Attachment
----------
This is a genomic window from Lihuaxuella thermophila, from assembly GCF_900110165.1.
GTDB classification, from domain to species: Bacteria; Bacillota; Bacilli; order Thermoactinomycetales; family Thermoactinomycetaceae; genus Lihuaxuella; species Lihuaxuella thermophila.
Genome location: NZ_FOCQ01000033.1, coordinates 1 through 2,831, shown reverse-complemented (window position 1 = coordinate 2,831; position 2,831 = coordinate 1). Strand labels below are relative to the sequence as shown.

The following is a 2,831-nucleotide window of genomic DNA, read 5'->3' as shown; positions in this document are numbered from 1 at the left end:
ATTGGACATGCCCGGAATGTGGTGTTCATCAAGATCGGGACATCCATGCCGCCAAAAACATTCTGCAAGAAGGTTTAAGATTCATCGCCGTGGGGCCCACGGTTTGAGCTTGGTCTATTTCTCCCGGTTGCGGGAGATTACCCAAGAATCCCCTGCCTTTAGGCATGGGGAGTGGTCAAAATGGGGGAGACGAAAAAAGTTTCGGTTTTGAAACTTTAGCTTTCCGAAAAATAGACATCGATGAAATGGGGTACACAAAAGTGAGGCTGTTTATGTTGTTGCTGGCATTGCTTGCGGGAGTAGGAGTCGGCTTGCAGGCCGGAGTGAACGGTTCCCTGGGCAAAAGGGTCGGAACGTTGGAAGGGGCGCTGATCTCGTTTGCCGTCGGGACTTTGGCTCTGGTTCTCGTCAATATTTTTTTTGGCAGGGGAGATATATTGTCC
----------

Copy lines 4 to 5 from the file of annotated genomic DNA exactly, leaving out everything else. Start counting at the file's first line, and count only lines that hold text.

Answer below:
The following is a 2,831-nucleotide window of genomic DNA, read 5'->3' as shown; positions in this document are numbered from 1 at the left end:
ATTGGACATGCCCGGAATGTGGTGTTCATCAAGATCGGGACATCCATGCCGCCAAAAACATTCTGCAAGAAGGTTTAAGATTCATCGCCGTGGGGCCCACGGTTTGAGCTTGGTCTATTTCTCCCGGTTGCGGGAGATTACCCAAGAATCCCCTGCCTTTAGGCATGGGGAGTGGTCAAAATGGGGGAGACGAAAAAAGTTTCGGTTTTGAAACTTTAGCTTTCCGAAAAATAGACATCGATGAAATGGGGTACACAAAAGTGAGGCTGTTTATGTTGTTGCTGGCATTGCTTGCGGGAGTAGGAGTCGGCTTGCAGGCCGGAGTGAACGGTTCCCTGGGCAAAAGGGTCGGAACGTTGGAAGGGGCGCTGATCTCGTTTGCCGTCGGGACTTTGGCTCTGGTTCTCGTCAATATTTTTTTTGGCAGGGGAGATATATTGTCC